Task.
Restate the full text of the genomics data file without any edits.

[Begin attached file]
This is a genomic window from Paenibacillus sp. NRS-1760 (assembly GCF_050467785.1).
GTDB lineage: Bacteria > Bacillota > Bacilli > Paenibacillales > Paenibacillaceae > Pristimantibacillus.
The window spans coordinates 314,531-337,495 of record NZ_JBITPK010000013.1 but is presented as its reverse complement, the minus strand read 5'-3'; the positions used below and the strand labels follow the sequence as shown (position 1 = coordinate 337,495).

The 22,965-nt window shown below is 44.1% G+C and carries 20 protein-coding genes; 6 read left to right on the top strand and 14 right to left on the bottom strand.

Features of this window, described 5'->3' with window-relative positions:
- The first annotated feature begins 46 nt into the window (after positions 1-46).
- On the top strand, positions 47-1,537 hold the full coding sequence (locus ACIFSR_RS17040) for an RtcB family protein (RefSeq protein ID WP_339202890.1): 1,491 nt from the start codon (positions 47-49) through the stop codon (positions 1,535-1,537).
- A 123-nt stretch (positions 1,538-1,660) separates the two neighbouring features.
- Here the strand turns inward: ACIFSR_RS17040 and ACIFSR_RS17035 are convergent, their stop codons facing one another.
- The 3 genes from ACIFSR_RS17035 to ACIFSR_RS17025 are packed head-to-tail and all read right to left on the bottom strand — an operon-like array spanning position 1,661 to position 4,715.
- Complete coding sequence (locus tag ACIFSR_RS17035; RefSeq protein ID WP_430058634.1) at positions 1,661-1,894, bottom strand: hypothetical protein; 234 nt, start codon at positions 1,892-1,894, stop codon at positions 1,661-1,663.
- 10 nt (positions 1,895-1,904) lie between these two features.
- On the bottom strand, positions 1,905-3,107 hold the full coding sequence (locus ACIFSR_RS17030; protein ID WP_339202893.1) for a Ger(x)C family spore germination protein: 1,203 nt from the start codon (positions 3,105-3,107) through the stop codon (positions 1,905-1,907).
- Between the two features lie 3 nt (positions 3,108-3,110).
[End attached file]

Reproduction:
This is a genomic window from Paenibacillus sp. NRS-1760 (assembly GCF_050467785.1).
GTDB lineage: Bacteria > Bacillota > Bacilli > Paenibacillales > Paenibacillaceae > Pristimantibacillus.
The window spans coordinates 314,531-337,495 of record NZ_JBITPK010000013.1 but is presented as its reverse complement, the minus strand read 5'-3'; the positions used below and the strand labels follow the sequence as shown (position 1 = coordinate 337,495).

The 22,965-nt window shown below is 44.1% G+C and carries 20 protein-coding genes; 6 read left to right on the top strand and 14 right to left on the bottom strand.

Features of this window, described 5'->3' with window-relative positions:
- The first annotated feature begins 46 nt into the window (after positions 1-46).
- On the top strand, positions 47-1,537 hold the full coding sequence (locus ACIFSR_RS17040) for an RtcB family protein (RefSeq protein ID WP_339202890.1): 1,491 nt from the start codon (positions 47-49) through the stop codon (positions 1,535-1,537).
- A 123-nt stretch (positions 1,538-1,660) separates the two neighbouring features.
- Here the strand turns inward: ACIFSR_RS17040 and ACIFSR_RS17035 are convergent, their stop codons facing one another.
- The 3 genes from ACIFSR_RS17035 to ACIFSR_RS17025 are packed head-to-tail and all read right to left on the bottom strand — an operon-like array spanning position 1,661 to position 4,715.
- Complete coding sequence (locus tag ACIFSR_RS17035; RefSeq protein ID WP_430058634.1) at positions 1,661-1,894, bottom strand: hypothetical protein; 234 nt, start codon at positions 1,892-1,894, stop codon at positions 1,661-1,663.
- 10 nt (positions 1,895-1,904) lie between these two features.
- On the bottom strand, positions 1,905-3,107 hold the full coding sequence (locus ACIFSR_RS17030; protein ID WP_339202893.1) for a Ger(x)C family spore germination protein: 1,203 nt from the start codon (positions 3,105-3,107) through the stop codon (positions 1,905-1,907).
- Between the two features lie 3 nt (positions 3,108-3,110).